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Getting to TAP

I’m a performance artist – I turn the irritants of my life into dance/theatre work. You could say I am part oyster and part cat. Oyster because I attempt to make pearls, part cat just because.

For me, a large part of the TAP process is learning to turn my work as an artist into lessons. It’s as if I took an idea for a piece and got inside it so as to create a map for the journey, keeping the steps concrete and transparent enough to take the whole class with me. Just like my performance work, I want to create an experience, but more consciously so when I teach. And the value of being inside my process is I can use so many methods/intelligences to make sure every student comes with me.

In TAP Facilitator Heidi Miller’s class on Saturday, December 9th, she did not tell us what choreography was or even show us. We learned, instead, by doing. It was as if we got to jump into her process from the very first moment, reaching in both physically and with our imaginations. I am now learning to be super aware of the steps/questions I use in class. It feels like directing, in which planning, intuition, and spontaneity are key.

And speaking of directing, what I am learning at TAP will be useful in my own work as well as in the classroom. This is because my work involves eliciting material from my performers. I come with an idea, music, words and or movement and create the work with the actors, dancers, and community members in the work. My direction is to help my performers “tap” into a state of feeling, thinking, moving and speaking that is free of expectation. Being aware of what I am doing and seeing how other teachers think is opening up my world as an artist and a teacher. It’s as if I got a bit of a brain transplant – but got to keep most of it so I remember where I live and my cats names!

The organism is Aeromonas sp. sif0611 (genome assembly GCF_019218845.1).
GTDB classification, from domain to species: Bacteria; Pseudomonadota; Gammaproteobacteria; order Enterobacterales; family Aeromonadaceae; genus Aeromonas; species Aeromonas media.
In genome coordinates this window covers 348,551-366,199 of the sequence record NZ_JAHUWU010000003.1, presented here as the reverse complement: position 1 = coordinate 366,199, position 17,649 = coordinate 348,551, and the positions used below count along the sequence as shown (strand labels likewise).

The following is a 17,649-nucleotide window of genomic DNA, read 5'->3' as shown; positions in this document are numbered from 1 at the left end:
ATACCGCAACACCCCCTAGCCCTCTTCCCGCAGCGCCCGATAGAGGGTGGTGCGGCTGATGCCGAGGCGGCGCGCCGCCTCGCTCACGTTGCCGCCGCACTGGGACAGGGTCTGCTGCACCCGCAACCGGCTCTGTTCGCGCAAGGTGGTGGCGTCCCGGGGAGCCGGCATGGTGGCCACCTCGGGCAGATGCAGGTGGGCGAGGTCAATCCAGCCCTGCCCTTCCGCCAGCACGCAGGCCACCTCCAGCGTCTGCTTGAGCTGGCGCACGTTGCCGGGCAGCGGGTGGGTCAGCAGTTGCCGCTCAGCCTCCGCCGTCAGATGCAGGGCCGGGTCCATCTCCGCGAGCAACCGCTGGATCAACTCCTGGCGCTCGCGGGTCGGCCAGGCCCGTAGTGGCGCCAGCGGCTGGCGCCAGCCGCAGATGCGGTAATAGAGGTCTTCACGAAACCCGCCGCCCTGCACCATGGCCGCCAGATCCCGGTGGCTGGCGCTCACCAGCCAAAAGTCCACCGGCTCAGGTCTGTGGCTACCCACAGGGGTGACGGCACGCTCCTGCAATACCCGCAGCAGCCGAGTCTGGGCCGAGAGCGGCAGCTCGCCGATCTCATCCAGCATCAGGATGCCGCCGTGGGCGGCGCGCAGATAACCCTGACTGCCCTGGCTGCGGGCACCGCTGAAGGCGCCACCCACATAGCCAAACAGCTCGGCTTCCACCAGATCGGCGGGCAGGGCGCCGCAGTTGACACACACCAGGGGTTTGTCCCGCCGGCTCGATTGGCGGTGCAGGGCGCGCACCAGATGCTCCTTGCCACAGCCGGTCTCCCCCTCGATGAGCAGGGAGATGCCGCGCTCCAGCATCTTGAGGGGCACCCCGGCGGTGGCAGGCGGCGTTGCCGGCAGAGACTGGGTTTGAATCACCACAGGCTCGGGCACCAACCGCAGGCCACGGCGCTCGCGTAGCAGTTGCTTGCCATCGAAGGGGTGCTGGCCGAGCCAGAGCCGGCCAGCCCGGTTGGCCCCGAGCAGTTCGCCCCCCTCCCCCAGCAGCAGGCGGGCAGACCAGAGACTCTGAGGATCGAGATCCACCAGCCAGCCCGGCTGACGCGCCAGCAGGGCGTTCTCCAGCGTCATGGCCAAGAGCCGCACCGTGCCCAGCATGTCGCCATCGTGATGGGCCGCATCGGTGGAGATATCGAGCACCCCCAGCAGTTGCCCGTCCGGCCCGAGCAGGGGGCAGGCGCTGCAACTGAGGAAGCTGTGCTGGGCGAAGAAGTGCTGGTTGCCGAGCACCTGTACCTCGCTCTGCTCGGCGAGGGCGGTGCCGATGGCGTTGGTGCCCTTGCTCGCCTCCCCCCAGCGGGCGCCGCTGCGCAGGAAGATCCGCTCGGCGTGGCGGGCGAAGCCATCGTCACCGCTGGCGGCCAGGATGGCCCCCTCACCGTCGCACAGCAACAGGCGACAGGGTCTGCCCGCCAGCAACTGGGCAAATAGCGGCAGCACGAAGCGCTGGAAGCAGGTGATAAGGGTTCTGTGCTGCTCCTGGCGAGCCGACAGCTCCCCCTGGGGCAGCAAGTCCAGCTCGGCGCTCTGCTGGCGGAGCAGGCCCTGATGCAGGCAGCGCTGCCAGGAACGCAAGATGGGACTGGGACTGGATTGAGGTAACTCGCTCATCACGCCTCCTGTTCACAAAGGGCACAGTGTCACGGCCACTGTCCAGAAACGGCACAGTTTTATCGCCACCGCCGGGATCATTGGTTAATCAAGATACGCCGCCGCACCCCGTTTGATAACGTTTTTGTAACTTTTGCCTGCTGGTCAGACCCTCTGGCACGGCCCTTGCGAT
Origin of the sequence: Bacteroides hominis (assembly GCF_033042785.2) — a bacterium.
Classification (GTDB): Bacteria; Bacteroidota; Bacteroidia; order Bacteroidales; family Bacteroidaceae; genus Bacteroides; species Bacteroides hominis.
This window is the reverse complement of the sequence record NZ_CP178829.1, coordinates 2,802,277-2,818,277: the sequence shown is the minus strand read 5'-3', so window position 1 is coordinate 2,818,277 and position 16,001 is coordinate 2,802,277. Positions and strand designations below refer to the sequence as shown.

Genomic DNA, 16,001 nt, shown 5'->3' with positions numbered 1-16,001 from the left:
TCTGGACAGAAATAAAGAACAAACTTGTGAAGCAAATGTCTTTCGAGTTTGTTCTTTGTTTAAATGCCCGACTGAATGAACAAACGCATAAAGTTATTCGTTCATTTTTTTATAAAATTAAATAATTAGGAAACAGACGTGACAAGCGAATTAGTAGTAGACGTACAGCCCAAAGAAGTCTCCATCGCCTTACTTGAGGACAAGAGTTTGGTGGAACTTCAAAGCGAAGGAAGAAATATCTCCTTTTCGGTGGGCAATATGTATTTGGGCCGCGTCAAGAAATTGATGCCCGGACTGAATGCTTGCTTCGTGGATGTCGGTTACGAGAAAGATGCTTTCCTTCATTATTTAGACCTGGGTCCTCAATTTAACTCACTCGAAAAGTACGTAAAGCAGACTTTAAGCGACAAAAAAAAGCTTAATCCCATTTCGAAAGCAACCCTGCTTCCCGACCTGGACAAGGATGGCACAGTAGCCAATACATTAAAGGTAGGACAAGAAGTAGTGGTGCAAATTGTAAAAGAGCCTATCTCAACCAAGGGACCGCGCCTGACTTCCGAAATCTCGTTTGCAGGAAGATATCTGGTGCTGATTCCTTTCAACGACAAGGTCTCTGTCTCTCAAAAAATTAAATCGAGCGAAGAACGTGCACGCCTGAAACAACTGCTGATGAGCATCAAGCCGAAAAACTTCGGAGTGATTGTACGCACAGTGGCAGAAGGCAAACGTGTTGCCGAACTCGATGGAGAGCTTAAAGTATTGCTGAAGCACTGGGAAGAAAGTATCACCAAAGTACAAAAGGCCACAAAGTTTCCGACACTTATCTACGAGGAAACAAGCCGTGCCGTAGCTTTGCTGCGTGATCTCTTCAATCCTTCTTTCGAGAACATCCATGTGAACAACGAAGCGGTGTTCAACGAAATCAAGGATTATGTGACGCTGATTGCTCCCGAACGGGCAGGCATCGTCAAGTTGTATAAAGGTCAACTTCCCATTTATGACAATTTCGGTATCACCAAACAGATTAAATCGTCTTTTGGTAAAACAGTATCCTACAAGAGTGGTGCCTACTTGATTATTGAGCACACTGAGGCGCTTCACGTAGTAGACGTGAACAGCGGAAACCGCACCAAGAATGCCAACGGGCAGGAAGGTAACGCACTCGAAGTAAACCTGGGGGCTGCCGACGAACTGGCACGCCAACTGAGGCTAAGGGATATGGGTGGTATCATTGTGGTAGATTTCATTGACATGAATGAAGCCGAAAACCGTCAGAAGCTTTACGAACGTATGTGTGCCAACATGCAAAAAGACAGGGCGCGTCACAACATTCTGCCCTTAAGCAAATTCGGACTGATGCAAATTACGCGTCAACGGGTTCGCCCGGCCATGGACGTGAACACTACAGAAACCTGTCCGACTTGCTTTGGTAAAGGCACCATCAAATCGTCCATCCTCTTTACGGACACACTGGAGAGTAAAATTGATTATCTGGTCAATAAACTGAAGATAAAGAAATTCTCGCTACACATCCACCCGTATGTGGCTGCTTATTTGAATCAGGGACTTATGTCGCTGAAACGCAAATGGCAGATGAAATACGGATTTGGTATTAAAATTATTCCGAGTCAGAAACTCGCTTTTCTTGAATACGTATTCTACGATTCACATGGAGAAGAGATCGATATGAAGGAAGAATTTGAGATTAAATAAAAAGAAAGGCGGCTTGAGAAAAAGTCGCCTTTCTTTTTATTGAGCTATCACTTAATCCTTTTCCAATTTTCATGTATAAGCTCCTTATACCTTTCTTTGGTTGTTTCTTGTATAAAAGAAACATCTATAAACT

Part of the transformation comes from breaking through my resistance to what I first thought was layers of complication. At first, I remembered my own teachers who came to us without the deep process we are going through at TAP. We feasted on their offering and translated it for ourselves. They taught us their shtick. Often they had very rigid ideas of what was right and what was wrong. To get on with our own process as artists we often needed to repel what we'd learned. So it was terribly exciting, but almost as often a very confining process.

And it was a very different context than in the classroom. We are guests with a language and deep learning that has to be led, elicited, coached and - dare I say - scaffolded. Each school is its own world and each classroom its own town. I come to the classroom with a ton of empathy for the leader of that town because I know so much more about what teachers do than when I first taught in a school. Like parents, they all work incredibly hard. If their methods are focused on the negative and/or not taking in different learners, their work might be doubly hard.

My dance, painting and writing teachers teach in a different context. We met them at the door literally because we sought them out to do their idea/art form. At TAP, I am not told how to plan a unit – I’m actually experiencing it with my body, brain, and pen. My notes from our tap sessions are creative, I’m not worrying if I got it. The old dyslexic Alice is quiet, as my brain resets to a new place that (knock on wood everyone) believes I can do this.

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